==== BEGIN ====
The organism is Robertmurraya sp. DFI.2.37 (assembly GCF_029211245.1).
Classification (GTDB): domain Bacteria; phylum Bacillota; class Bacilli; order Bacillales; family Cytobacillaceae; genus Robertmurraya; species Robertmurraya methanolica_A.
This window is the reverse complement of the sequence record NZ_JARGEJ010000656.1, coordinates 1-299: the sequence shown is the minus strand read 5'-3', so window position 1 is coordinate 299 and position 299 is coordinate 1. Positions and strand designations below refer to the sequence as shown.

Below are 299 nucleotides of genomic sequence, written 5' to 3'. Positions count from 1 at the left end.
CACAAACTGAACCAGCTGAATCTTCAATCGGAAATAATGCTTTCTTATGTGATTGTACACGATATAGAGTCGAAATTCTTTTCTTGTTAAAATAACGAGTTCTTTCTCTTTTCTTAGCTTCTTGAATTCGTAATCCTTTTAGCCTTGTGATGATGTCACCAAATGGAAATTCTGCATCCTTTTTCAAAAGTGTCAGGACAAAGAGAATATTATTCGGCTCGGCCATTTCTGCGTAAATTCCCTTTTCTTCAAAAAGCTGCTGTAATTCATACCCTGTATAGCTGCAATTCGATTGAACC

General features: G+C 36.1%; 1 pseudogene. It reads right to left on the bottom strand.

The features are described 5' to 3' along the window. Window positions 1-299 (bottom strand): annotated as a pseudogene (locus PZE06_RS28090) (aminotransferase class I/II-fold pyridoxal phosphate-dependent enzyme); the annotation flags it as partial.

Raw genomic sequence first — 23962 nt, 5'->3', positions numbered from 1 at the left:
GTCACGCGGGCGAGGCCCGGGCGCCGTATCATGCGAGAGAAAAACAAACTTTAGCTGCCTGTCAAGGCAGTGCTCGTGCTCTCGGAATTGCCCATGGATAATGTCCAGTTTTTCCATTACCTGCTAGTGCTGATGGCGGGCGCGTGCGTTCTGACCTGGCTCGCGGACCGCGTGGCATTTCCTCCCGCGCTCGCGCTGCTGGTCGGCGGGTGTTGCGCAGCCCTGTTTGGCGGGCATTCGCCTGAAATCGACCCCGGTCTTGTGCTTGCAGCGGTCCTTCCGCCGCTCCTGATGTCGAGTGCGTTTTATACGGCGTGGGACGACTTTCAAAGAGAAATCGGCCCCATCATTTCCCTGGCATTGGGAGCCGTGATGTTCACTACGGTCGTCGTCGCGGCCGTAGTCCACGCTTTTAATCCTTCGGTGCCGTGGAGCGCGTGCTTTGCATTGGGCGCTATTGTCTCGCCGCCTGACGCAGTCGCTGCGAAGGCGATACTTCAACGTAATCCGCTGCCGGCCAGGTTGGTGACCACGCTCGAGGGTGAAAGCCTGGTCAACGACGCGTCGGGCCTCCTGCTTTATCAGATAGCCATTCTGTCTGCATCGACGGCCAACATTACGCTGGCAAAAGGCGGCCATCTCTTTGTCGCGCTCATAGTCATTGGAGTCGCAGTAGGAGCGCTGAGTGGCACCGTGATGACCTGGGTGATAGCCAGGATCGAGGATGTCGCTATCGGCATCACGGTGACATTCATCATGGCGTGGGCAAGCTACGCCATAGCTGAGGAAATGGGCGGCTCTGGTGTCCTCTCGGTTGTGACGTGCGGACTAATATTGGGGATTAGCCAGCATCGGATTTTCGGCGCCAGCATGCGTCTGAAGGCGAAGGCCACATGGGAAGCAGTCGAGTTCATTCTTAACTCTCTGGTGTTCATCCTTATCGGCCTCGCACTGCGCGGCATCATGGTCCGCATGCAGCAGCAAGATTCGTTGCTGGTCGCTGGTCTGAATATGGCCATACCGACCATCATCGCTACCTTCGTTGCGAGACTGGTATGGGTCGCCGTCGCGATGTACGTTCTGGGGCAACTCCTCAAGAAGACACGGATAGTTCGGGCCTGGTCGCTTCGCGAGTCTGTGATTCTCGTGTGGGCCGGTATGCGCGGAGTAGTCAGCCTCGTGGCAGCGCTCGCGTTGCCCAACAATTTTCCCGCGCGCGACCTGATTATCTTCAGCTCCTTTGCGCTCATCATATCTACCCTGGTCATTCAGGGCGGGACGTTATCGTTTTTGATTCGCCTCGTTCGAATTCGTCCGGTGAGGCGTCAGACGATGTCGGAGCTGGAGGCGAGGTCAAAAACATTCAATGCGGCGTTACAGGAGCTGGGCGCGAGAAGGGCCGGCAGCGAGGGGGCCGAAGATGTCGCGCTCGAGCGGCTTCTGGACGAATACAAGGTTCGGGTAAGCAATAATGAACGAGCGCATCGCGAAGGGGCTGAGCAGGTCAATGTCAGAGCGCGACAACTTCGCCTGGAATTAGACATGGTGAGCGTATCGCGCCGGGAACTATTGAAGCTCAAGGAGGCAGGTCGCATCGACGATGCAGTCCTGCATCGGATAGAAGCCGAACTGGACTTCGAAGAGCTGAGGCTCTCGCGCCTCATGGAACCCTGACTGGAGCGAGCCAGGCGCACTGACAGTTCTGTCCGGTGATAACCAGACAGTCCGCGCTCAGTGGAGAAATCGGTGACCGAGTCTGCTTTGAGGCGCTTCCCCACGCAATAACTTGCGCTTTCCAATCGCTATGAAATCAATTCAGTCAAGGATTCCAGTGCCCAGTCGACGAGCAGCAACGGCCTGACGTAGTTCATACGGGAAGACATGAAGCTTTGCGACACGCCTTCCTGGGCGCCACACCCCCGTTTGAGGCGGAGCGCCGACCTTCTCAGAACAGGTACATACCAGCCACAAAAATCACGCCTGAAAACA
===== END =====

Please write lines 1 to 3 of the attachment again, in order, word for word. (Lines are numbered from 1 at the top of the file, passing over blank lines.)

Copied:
The organism is Robertmurraya sp. DFI.2.37 (assembly GCF_029211245.1).
Classification (GTDB): domain Bacteria; phylum Bacillota; class Bacilli; order Bacillales; family Cytobacillaceae; genus Robertmurraya; species Robertmurraya methanolica_A.
This window is the reverse complement of the sequence record NZ_JARGEJ010000656.1, coordinates 1-299: the sequence shown is the minus strand read 5'-3', so window position 1 is coordinate 299 and position 299 is coordinate 1. Positions and strand designations below refer to the sequence as shown.